There is no hard-and-fast rule defining Generation X, though at a baseline, it encompasses those born generally between 1965 and 1979, with its musical identity emerging in the early 1980s and most associated with the MTV phenomenon. But as satellite radio like Sirius XM has underscored in its popular “Next Wave” channel, this was also the generation of alternative rock, a renaissance of college radio and scrappy indie stations—incubators, really—through which promising young musicians hoped to cut a break that might, if they were lucky, land them on the MTV moonscape (or not).
Here is where the story of the now-defunct Long Island radio station WLIR 92.7 FM, the subject of the new documentary film, Dare to be Different, begins. Beyond a slice of Gen X life, it’s a powerful reminder of how independent radio—before satellites and the Internet and leviathan corporate conglomerates—was able to wield such massive influence on the youth market, and foster a cultural community that went on long after the brick-and-mortar studio turned off its lights.
“Dare To Be Different” is taken from WLIR’s tagline, a nod to its 1982 decision to shed the shopworn progressive/classic rock format for an alternative rock roll of the dice. Despite its small four-digit-watt transmitter, the Garden City station engendered an impressive following of young listeners with promos such as its “Screamer of the Week,” exposing American audiences to then-unfamiliar new acts from the English-speaking world. These ranged from New York (Blondie, Madonna, Ramones, Talking Heads) to Dublin (U2), London (The Clash, Generation X, Duran Duran, Tears For Fears) and Australia (Men at Work). Along the way, WLIR’s owner, Elton Spitzer, fought a 15-year legal battle with the Federal Communications Commission (FCC), over control of the station’s license which (libertarians take note), he ultimately lost.
Director Ellen Goldfarb, a Long Island native, has captured WLIR’s impact on the era’s musical landscape, which also gave birth to MTV in 1981.
“There wasn’t that many people playing our records on the radio then,” U2’s Bono explained at a 1985 concert, “just college stations, things like WLIR and stuff.” The suburban station played independent music in-demand by teens and college kids, not playlists controlled by record companies. Hot wax was picked up at JFK Airport, with foreign acts literally rushed onto the air. “To keep ahead of the musical trends in England,” Spitzer’s New York Times obituary explained, WLIR “had an arrangement with a London record store to ship over a box of new records each week.”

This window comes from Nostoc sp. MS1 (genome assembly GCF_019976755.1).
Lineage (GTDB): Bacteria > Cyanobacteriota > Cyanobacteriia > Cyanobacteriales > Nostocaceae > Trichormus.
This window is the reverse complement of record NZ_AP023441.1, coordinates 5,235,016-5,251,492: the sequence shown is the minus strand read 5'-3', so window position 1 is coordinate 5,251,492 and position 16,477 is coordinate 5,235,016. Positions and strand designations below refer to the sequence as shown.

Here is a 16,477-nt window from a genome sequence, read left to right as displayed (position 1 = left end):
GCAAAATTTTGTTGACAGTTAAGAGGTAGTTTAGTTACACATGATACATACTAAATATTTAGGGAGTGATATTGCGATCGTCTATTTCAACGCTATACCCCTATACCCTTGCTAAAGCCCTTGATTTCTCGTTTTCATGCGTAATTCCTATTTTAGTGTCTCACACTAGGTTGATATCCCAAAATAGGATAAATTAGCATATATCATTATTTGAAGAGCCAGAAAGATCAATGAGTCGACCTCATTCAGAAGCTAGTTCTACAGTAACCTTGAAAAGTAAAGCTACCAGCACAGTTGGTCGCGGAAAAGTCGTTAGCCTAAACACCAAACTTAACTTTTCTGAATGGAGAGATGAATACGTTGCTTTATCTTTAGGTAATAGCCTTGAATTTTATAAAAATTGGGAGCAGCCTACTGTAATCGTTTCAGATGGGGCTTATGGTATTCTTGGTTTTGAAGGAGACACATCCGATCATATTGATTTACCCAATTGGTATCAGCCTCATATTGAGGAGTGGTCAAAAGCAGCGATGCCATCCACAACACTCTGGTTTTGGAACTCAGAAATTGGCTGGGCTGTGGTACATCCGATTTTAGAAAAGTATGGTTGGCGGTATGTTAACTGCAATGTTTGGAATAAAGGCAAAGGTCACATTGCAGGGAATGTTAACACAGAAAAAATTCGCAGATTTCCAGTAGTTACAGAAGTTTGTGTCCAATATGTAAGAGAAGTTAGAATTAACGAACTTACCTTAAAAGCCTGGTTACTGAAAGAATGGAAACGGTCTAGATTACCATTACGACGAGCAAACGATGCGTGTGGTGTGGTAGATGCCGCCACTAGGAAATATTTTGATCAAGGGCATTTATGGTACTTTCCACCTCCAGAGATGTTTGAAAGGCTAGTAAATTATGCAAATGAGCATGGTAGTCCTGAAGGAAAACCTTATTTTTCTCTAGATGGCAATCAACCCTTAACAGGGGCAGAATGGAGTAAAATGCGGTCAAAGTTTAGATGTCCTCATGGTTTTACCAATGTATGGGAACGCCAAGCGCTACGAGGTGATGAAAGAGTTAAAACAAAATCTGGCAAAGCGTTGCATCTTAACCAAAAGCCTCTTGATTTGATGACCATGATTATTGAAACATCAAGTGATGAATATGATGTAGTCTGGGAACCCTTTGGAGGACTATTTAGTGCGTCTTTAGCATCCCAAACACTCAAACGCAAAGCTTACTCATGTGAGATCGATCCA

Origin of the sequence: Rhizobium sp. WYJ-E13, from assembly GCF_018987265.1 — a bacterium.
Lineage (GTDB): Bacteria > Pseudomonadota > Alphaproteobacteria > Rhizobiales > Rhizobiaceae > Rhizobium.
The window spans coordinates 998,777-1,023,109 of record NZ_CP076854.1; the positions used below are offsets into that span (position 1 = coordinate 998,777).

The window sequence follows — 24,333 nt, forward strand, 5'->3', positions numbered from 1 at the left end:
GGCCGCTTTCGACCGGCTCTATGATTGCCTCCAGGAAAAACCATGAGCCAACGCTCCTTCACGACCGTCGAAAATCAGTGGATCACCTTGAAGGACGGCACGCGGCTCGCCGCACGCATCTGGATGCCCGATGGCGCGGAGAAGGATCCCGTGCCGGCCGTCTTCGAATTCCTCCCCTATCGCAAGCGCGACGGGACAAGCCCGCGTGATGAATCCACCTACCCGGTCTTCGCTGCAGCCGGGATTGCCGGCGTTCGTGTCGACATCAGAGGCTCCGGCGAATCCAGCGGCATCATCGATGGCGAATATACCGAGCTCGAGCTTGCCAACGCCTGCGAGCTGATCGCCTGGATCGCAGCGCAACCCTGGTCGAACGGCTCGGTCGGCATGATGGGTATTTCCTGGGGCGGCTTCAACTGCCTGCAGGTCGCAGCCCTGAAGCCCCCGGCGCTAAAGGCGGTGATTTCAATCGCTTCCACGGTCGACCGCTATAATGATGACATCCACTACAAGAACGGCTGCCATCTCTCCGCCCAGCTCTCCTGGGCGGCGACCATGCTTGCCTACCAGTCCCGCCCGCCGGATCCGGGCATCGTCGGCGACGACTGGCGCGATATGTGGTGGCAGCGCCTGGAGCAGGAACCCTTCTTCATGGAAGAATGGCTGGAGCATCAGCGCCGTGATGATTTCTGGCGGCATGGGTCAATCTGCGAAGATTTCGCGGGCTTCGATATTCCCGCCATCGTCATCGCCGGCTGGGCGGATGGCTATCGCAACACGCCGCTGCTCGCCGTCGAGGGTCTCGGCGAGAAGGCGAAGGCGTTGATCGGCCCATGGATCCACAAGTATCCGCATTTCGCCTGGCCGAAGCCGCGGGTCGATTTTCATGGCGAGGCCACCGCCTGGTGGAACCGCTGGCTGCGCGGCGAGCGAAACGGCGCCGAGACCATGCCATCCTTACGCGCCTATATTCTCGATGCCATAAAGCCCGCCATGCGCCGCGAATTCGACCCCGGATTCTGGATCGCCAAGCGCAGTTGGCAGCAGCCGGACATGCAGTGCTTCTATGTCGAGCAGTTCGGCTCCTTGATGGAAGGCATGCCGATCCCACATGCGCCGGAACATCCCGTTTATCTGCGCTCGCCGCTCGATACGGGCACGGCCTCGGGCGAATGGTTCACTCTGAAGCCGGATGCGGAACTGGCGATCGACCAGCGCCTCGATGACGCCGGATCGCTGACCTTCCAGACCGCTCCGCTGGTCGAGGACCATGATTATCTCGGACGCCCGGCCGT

“He allowed us to basically play what nobody else played,” explained WLIR Program Director Denis McNamara.
“We pissed off the record companies,” DJ Malibu Sue added. “We didn’t go with their marketing plan.”
For its outsized influence, it was still pretty small—the day’s weather could interfere with reception. “It would depend if there was cloud cover that night,” Agent Rick Shoor noted.
The DJ interviews capture WLIR’s classic New York attitude, with archival footage and interviews with artists ranging from Depeche Mode to Joan Jett, who explain how important WLIR was to their nascent careers.
Unfortunately, the film doesn’t fully capture the real hand-wringing of politicians and government over youth culture and emerging music markets of the time. But it does reflect how difficult it was for outsiders to play the game. Starting in 1972, the 92.7 FM frequency went before the FCC and Spitzer received temporary authority to operate WLIR the following year. He later lost a 1976 bid to have the station’s license renewed because of go-rounds between the FCC and his partner.
Spitzer, in a compromise, eventually received another temporary license but it was doomed—the frequency was highly coveted and the competition became a multi-million dollar legal battle fought in Washington’s political corridors, not the market of changing consumer tastes. Spitzer maintained his temporary license until 1987 when a new licensee finally assumed control of the 92.7 FM frequency.
While Dare To Be Different, which has been screening at independent theaters including a debut at the Tribeca Film Festival, since the spring, isn’t the ultimate time capsule described by some reviewers, it is a reminder of onetime Creem magazine investor Russ Gibbs’ essential point: Youth music and culture are ever-changing markets too audacious to forecast. They’re Hayekian spontaneous orders no big record company will ever predict. No one imagined bobby-soxers, Elvis, the British Invasion and later musical trends including the tunes spun at WLIR. And no one can imagine what Eminem’s grandchildren will want to hear in the future.
Greg Kaza, is a writer from Little Rock, Arkansas.